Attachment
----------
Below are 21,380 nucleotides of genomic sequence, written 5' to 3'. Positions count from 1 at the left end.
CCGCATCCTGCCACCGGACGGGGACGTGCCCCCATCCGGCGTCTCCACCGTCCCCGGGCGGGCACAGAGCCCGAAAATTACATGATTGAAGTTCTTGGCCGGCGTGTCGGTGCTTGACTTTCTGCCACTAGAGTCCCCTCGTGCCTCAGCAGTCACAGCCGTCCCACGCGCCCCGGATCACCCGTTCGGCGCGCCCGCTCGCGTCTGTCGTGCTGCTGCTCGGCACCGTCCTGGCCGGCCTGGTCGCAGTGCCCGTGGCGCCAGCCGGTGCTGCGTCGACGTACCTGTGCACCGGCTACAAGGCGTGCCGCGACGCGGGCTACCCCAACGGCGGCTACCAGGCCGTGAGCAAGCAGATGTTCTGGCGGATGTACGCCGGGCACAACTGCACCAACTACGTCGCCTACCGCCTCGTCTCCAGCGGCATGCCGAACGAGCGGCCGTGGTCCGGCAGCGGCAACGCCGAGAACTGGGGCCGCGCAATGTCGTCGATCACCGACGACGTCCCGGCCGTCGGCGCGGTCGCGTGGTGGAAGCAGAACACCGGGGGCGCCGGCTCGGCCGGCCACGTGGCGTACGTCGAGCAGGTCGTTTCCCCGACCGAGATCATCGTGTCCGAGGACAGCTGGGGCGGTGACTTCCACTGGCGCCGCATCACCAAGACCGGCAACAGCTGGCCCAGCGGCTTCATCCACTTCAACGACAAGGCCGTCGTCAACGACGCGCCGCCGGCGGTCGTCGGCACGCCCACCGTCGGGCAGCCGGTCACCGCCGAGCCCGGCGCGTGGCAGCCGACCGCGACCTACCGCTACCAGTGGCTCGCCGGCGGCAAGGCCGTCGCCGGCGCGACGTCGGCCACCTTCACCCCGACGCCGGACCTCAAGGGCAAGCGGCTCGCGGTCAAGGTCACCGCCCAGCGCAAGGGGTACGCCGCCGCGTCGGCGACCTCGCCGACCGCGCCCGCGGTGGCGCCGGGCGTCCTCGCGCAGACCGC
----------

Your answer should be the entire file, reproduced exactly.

Below are 21,380 nucleotides of genomic sequence, written 5' to 3'. Positions count from 1 at the left end.
CCGCATCCTGCCACCGGACGGGGACGTGCCCCCATCCGGCGTCTCCACCGTCCCCGGGCGGGCACAGAGCCCGAAAATTACATGATTGAAGTTCTTGGCCGGCGTGTCGGTGCTTGACTTTCTGCCACTAGAGTCCCCTCGTGCCTCAGCAGTCACAGCCGTCCCACGCGCCCCGGATCACCCGTTCGGCGCGCCCGCTCGCGTCTGTCGTGCTGCTGCTCGGCACCGTCCTGGCCGGCCTGGTCGCAGTGCCCGTGGCGCCAGCCGGTGCTGCGTCGACGTACCTGTGCACCGGCTACAAGGCGTGCCGCGACGCGGGCTACCCCAACGGCGGCTACCAGGCCGTGAGCAAGCAGATGTTCTGGCGGATGTACGCCGGGCACAACTGCACCAACTACGTCGCCTACCGCCTCGTCTCCAGCGGCATGCCGAACGAGCGGCCGTGGTCCGGCAGCGGCAACGCCGAGAACTGGGGCCGCGCAATGTCGTCGATCACCGACGACGTCCCGGCCGTCGGCGCGGTCGCGTGGTGGAAGCAGAACACCGGGGGCGCCGGCTCGGCCGGCCACGTGGCGTACGTCGAGCAGGTCGTTTCCCCGACCGAGATCATCGTGTCCGAGGACAGCTGGGGCGGTGACTTCCACTGGCGCCGCATCACCAAGACCGGCAACAGCTGGCCCAGCGGCTTCATCCACTTCAACGACAAGGCCGTCGTCAACGACGCGCCGCCGGCGGTCGTCGGCACGCCCACCGTCGGGCAGCCGGTCACCGCCGAGCCCGGCGCGTGGCAGCCGACCGCGACCTACCGCTACCAGTGGCTCGCCGGCGGCAAGGCCGTCGCCGGCGCGACGTCGGCCACCTTCACCCCGACGCCGGACCTCAAGGGCAAGCGGCTCGCGGTCAAGGTCACCGCCCAGCGCAAGGGGTACGCCGCCGCGTCGGCGACCTCGCCGACCGCGCCCGCGGTGGCGCCGGGCGTCCTCGCGCAGACCGC